Any last-minute edits before I hit send???????????
Dear Mr. So and So,
After 7 years as a Software Developer, my husband is entering graduate school full time to pursue a Master’s Degree in Counseling. Realizing that we will be on a limited income during his two-year program, I applied for our family to receive Food and Medical Benefits through the Washington Department of Social and Health Services.
We (myself, my husband and our two young children) arrived on Friday February 2nd, 2007 for our scheduled appointment at the Spokane Valley Community Services Center. During our appointment, I began to quietly nurse my little one. The intake caseworker, Ms. Such and Such, immediately asked me if I was going to “do that the whole time?” A bit taken back, I asked if she meant breastfeeding? She rudely and crassly declared her disgust with what I was doing. I told her that I had the legal right to breastfeed in public and that I wished to speak to her supervisor. Her supervisor, Mr. This and That then came to the cubicle and informed me that Ms. Such and Such was “uncomfortable” with me nursing my child. I asked if there was another case worker who would be comfortable with it. He indicated that he was not comfortable with it either. Mr. This and That then asked me if I could use a blanket. I politely refused stating that I was being adequately modest (even if my breast was accidentally exposed, the law in Washington, RCW 9A.88.010 2001 Wa. ALS 88; 2001 Wa. Ch. 88; 2001 Wa. HB 1590, exempts me from indecent exposure) He persisted, then asking me if I could please just switch seats with my husband so that I would be behind a partition blocking Ms. Such and Such’s view. What if I was an African-American individual and a caseworker made it known to me that she was “uncomfortable” with the color of my skin? What if her supervisor then asked me to sit behind a partition for the remainder of my appointment, so that the case worker would not have to see me? Obviously, this situation would be utterly intolerable!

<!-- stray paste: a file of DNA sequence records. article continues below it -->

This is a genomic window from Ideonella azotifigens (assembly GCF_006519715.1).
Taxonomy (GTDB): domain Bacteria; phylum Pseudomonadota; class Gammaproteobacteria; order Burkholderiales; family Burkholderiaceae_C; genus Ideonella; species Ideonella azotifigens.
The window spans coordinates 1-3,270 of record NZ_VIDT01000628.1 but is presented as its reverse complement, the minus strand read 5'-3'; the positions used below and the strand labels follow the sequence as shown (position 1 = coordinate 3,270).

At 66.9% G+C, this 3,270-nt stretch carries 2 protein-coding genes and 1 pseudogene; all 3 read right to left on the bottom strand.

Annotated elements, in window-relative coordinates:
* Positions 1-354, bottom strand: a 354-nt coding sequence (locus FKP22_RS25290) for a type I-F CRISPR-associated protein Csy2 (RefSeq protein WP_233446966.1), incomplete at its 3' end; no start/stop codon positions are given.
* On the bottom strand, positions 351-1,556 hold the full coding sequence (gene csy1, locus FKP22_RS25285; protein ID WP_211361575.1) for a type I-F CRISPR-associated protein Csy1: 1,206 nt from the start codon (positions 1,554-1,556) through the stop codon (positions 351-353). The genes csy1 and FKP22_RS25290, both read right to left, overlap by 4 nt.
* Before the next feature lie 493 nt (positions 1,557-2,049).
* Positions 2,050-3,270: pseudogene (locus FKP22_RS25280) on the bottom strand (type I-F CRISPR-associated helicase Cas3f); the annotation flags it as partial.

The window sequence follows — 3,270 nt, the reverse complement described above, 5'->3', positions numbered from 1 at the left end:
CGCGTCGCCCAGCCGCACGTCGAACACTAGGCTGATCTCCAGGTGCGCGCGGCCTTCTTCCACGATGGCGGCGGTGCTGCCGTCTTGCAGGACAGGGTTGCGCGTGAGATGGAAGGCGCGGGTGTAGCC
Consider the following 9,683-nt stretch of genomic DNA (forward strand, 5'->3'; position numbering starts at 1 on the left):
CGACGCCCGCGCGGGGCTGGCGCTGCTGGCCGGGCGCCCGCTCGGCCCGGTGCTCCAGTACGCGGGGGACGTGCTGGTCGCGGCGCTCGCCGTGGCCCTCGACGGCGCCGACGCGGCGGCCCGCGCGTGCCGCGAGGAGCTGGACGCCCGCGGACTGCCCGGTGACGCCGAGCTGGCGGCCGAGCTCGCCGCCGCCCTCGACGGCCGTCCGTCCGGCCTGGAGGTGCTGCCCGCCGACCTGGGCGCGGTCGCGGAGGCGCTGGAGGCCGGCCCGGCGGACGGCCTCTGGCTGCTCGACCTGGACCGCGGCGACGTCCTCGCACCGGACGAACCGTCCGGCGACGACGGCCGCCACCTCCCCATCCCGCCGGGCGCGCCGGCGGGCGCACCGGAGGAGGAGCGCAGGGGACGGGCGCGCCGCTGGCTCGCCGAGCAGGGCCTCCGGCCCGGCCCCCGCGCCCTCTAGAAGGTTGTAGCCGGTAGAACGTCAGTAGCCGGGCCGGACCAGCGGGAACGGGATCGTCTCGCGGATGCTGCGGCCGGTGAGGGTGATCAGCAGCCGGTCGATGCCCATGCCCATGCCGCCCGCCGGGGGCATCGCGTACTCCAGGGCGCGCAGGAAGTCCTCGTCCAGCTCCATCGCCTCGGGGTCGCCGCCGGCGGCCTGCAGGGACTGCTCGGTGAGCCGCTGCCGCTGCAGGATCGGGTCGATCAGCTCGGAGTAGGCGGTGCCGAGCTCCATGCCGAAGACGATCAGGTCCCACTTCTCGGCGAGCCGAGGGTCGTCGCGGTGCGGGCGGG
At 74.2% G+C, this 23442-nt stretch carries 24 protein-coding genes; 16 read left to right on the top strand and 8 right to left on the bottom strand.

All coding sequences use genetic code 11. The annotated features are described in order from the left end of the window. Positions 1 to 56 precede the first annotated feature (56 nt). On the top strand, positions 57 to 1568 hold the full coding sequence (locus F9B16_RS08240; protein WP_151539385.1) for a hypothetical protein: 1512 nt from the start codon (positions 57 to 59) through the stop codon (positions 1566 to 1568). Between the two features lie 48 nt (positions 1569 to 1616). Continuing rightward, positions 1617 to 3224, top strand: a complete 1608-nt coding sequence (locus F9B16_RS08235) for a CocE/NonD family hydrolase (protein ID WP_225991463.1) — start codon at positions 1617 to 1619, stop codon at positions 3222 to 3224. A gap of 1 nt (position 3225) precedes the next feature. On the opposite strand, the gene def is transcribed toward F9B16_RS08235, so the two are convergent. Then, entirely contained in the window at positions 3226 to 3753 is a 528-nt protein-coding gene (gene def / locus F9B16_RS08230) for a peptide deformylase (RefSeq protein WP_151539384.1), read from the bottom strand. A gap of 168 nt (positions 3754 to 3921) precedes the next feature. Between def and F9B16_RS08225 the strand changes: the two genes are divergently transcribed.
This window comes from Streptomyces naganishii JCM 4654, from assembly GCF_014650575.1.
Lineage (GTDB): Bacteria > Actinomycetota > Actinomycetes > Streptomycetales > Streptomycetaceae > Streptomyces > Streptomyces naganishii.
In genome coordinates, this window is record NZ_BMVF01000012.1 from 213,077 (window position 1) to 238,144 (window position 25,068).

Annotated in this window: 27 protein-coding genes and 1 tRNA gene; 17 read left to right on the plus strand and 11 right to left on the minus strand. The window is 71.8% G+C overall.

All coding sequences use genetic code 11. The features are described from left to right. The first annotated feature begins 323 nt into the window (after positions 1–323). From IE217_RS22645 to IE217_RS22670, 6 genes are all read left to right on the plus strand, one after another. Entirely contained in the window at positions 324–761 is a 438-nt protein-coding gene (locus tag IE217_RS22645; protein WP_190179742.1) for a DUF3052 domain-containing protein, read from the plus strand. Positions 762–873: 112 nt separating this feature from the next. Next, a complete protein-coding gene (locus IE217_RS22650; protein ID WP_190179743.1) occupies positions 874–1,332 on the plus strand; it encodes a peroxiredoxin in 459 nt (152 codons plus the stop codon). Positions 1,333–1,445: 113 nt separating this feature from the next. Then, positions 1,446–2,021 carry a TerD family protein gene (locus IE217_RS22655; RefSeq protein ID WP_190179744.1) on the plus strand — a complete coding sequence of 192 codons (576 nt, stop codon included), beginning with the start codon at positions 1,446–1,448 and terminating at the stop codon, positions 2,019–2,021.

While remaining completely calm, we complied with his request, fully intending on filing this formal complaint.
Mr. So and So, I am a veteran breastfeeding mother who is confident in and knowledgeable of the well-researched nutritional and emotional benefits that both mother and child receive during the breastfeeding relationship. Imagine however, if a young mom in-need with a newborn baby came into that office to apply for benefits. I
f she was treated this way, she may likely feel shame and humiliation that could effect her decision to nurse at all and compromise the health of her baby (human milk is nutritionally superior to artificial milk) as well as herself
(breastfeeding serves as a protective mechanism for four types of gynecological cancers as well as other chronic illnesses). In addition, the American Academy of Family Physicians recommends that breastfeeding continue throughout the first year of life and that "Breastfeeding beyond the first year offers considerable benefits to both mother and child, and should continue as long as mutually desired." They also note that "If the child is younger than two years of age, the child is at increased risk of illness if weaned." (AAFP 2001)
It is absolutely unacceptable
that state government employees in an office to serve the people can break the law and violate a mother’s and a child’s civil rights in this manner. I am confident however, in your desire to provide education to your entire staff of the Spokane Valley Community Services Office, about the rights of breastfeeding mothers and I look forward to your response.
papercopy cc: Regional Administrator